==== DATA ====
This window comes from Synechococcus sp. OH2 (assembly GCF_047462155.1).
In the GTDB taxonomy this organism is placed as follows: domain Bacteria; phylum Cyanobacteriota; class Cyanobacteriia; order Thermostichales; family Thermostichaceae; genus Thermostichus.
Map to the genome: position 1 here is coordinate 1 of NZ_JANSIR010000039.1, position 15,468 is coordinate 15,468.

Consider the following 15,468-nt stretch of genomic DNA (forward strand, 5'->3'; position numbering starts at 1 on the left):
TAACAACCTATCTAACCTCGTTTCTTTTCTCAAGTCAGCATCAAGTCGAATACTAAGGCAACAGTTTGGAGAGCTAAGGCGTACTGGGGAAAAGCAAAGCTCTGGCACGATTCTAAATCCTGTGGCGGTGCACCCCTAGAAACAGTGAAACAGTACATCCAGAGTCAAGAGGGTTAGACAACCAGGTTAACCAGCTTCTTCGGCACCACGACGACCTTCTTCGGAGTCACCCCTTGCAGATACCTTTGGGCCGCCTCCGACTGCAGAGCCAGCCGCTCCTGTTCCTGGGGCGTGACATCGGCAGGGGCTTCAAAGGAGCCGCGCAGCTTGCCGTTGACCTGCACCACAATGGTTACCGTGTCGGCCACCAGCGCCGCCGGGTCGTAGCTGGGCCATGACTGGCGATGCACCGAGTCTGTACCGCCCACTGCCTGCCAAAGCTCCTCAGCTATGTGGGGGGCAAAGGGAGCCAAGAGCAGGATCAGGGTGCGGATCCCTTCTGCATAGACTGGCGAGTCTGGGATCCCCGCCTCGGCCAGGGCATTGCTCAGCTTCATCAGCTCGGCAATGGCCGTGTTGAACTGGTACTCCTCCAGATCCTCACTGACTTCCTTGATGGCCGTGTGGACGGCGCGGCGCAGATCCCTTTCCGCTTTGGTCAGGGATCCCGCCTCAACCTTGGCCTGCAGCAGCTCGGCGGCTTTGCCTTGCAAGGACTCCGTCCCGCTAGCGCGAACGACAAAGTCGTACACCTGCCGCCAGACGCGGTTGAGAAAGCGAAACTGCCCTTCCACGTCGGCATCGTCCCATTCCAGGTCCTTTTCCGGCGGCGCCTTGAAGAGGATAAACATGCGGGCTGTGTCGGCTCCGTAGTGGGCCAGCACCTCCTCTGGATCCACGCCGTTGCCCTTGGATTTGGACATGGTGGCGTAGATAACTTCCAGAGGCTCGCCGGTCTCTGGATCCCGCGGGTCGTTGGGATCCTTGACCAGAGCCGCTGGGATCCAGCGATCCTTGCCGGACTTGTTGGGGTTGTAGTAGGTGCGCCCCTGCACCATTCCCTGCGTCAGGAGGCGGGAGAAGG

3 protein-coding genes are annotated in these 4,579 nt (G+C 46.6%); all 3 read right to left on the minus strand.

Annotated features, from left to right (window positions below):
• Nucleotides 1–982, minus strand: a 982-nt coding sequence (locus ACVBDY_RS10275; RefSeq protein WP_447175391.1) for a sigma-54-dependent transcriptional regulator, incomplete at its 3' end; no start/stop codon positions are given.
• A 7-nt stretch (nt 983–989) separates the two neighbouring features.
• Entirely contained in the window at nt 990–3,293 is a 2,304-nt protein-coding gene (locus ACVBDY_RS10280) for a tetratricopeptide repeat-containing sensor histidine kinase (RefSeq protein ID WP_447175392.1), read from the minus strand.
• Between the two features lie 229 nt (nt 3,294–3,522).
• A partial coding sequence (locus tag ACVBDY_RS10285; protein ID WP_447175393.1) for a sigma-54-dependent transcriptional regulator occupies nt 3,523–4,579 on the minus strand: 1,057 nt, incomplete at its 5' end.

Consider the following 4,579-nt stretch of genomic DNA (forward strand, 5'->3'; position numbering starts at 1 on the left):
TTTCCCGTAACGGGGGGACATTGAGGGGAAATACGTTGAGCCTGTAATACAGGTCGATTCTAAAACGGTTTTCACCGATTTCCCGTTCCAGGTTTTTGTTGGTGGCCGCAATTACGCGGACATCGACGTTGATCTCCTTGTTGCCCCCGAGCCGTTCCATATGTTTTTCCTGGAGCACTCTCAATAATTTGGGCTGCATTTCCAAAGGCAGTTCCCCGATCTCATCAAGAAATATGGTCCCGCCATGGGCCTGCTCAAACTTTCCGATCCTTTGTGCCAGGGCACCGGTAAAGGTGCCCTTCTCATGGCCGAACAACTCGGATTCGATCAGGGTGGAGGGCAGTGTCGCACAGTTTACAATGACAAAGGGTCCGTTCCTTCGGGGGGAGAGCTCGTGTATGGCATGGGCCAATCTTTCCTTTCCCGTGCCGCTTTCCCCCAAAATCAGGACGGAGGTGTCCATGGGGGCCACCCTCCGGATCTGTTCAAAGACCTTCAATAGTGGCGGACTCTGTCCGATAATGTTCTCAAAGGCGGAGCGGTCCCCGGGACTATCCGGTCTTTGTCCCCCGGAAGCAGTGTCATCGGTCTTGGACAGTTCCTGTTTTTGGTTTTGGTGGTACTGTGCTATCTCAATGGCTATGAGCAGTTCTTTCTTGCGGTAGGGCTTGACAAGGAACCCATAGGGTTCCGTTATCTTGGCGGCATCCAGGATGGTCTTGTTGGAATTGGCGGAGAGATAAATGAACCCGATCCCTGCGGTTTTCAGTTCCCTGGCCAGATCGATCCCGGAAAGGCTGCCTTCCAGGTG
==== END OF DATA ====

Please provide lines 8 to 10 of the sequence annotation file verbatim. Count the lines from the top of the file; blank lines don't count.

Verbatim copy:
• Nucleotides 1–982, minus strand: a 982-nt coding sequence (locus ACVBDY_RS10275; RefSeq protein WP_447175391.1) for a sigma-54-dependent transcriptional regulator, incomplete at its 3' end; no start/stop codon positions are given.
• A 7-nt stretch (nt 983–989) separates the two neighbouring features.
• Entirely contained in the window at nt 990–3,293 is a 2,304-nt protein-coding gene (locus ACVBDY_RS10280) for a tetratricopeptide repeat-containing sensor histidine kinase (RefSeq protein ID WP_447175392.1), read from the minus strand.